FIG. 3 shows a coupler that includes an arrangement of sections of two conductors A and B separated by a dielectric such as air, for example. FIG. 4 shows a top view of the sections of the conductors. As shown in FIG. 4, conductor A is rotated by an angle 410 from the common longitudinal axis, while conductor B is rotated by an equal but opposite angle 410 from the same common longitudinal axis.
FIG. 5 shows a coupler having a total capacitance that includes a parallel plate capacitance and a fringe capacitance. In overlapping area 510, the capacitance contribution from the overlapping sections of the conductors is generally similar to that of a parallel plate capacitor with parallelogram shaped plates. The capacitance between the conductors A and B in regions 520 is a fringe capacitance. The outer bounding edges 525 show the points where the added fringe capacitance between the two conductors A and B becomes negligible, e.g. less than 0.1%, of the total capacitance of the coupler.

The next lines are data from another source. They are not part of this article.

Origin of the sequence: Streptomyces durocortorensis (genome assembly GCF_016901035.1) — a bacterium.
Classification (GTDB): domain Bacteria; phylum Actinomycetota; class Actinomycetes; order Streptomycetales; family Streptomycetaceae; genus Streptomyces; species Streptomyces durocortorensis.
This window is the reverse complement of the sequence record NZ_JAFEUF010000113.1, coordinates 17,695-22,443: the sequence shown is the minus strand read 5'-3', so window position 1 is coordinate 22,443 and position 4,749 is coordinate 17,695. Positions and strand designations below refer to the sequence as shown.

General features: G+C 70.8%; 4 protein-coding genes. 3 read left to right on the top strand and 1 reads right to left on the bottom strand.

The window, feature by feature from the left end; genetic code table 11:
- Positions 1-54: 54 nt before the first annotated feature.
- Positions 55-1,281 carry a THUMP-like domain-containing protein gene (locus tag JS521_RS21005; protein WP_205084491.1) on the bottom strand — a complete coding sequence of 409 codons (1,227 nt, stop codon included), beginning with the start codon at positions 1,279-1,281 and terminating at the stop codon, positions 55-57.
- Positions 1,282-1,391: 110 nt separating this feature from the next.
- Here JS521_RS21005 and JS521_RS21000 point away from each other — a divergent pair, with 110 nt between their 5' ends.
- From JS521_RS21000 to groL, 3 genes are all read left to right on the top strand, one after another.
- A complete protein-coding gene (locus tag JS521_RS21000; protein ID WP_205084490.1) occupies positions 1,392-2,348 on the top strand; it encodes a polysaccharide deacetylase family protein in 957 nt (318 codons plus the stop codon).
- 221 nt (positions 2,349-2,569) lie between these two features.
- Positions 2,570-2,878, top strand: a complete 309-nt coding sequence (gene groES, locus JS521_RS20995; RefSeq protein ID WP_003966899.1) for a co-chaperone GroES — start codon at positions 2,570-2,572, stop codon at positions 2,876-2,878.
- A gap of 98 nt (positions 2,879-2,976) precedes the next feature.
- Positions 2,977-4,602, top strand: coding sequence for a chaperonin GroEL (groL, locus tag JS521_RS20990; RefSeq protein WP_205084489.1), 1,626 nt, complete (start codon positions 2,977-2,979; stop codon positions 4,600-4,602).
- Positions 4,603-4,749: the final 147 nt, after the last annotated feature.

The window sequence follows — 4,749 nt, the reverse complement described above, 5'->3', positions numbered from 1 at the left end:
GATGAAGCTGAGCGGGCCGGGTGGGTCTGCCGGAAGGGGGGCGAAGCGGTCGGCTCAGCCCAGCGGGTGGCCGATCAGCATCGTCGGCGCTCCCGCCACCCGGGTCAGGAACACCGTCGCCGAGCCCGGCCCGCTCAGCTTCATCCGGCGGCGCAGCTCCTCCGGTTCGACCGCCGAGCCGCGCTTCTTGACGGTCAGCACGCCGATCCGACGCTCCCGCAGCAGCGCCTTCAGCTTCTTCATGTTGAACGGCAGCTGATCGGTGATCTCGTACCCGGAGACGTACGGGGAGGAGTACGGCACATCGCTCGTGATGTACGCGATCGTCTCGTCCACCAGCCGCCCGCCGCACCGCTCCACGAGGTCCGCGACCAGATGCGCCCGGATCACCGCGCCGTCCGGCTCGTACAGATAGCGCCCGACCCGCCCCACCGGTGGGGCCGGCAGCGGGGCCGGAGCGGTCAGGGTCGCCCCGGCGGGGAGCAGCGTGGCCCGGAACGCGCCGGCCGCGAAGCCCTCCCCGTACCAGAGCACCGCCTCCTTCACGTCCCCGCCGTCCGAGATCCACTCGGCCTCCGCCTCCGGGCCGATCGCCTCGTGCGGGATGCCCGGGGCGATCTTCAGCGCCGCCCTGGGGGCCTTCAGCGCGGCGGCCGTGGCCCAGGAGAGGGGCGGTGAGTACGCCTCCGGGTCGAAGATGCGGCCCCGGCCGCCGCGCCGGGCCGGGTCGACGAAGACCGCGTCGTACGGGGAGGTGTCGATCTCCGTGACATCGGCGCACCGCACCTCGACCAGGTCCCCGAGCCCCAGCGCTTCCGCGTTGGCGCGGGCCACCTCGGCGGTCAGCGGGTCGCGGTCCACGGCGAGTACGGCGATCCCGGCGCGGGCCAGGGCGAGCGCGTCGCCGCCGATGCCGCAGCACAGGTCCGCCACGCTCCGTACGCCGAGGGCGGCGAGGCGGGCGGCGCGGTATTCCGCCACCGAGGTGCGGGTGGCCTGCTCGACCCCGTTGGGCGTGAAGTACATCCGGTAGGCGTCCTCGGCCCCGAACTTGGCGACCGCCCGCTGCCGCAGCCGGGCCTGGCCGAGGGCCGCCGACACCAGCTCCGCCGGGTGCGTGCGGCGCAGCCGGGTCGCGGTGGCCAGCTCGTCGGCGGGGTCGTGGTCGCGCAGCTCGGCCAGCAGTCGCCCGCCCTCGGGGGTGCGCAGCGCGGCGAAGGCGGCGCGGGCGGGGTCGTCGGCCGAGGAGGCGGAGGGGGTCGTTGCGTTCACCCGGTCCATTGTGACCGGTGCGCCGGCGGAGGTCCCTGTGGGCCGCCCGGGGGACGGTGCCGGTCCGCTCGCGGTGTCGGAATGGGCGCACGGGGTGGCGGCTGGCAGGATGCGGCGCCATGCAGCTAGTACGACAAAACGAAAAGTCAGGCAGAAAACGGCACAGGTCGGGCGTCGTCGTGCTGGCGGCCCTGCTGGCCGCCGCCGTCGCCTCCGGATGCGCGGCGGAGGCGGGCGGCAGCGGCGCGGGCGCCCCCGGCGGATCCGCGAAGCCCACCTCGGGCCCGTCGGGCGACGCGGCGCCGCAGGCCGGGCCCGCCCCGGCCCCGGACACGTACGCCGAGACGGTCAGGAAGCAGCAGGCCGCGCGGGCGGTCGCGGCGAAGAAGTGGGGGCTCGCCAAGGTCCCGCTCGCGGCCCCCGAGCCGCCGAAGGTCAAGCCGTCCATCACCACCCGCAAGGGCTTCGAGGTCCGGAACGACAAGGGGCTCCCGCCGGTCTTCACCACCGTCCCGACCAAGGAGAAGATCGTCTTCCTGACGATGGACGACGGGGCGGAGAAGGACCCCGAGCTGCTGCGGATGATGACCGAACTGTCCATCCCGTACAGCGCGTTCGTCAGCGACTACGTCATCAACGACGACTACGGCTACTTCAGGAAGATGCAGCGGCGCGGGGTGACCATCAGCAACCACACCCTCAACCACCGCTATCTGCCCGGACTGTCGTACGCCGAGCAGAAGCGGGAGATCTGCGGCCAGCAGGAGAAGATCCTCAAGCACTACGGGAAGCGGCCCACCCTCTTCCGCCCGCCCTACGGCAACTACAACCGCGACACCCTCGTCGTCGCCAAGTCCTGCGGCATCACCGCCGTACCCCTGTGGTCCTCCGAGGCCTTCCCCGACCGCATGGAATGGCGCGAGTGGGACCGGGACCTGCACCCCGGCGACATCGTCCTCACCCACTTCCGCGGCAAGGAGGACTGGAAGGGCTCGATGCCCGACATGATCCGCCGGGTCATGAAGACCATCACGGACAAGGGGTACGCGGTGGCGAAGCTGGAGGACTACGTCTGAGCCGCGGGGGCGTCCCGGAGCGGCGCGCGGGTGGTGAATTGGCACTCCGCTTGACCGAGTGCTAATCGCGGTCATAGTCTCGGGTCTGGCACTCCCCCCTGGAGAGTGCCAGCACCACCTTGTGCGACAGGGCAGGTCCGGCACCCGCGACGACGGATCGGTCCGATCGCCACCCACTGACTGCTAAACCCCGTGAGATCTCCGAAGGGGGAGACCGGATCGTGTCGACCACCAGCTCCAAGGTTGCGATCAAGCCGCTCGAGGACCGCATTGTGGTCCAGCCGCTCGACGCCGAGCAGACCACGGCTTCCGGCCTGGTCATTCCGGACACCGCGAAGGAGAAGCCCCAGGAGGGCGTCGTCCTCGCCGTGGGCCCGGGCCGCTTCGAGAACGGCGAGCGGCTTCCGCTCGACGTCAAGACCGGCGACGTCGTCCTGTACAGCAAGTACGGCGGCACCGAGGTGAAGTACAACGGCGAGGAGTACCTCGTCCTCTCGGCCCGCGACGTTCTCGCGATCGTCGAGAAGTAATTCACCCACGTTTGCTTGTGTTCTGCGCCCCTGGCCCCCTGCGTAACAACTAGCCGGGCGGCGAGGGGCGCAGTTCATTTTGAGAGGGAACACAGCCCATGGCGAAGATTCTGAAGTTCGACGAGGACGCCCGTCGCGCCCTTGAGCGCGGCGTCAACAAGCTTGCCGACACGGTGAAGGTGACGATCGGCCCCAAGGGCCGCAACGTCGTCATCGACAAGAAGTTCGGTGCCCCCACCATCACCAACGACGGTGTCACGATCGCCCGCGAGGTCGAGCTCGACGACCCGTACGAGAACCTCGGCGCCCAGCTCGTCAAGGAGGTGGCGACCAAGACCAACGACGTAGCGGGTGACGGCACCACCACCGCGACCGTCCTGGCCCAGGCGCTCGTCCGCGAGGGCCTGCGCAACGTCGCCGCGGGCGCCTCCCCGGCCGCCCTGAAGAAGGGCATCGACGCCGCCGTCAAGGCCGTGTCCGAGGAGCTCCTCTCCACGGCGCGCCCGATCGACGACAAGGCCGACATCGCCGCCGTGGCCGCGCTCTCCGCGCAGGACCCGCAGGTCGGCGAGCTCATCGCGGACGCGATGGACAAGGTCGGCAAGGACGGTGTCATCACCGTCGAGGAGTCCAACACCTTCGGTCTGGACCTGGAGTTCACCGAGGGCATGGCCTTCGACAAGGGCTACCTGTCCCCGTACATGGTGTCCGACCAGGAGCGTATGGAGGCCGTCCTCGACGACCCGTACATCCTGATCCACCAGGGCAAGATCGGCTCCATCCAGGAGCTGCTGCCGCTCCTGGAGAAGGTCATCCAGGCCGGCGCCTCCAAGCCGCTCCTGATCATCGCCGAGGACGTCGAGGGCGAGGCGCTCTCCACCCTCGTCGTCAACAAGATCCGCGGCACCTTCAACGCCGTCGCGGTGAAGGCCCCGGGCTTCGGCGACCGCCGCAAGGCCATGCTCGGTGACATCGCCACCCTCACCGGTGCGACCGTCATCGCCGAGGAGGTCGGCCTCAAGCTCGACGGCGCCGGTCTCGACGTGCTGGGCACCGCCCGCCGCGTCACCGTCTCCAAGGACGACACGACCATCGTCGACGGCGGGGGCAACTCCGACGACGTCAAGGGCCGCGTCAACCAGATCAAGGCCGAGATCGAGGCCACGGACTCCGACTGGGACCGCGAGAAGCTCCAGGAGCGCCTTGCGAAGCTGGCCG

The combination of the parallel plate capacitance and the fringe capacitance provides a nearly constant coupling capacitance in the face of deviations from a nominal position. This constant coupling capacitance provides robust coupling even if the conductors are misaligned. Therefore, the two conductors can be moved relative to each other in the x and y directions, without a significant change in their mutual capacitive coupling coefficient.
This constant coupling coefficient behavior under x, y translation holds providing that the lengths of the two conductors are such that no disturbing feature, such as, for example, the end of either conductor or a bend in either of the conductors, falls into the overlapping area 510 or the fringe regions 520 of the conductors in such a manner as to significantly perturb the parallel plate and the fringe capacitance contributions. However, if a disturbing feature is present, the coupler may still function, but the coupling coefficient may change significantly and the performance may be degraded.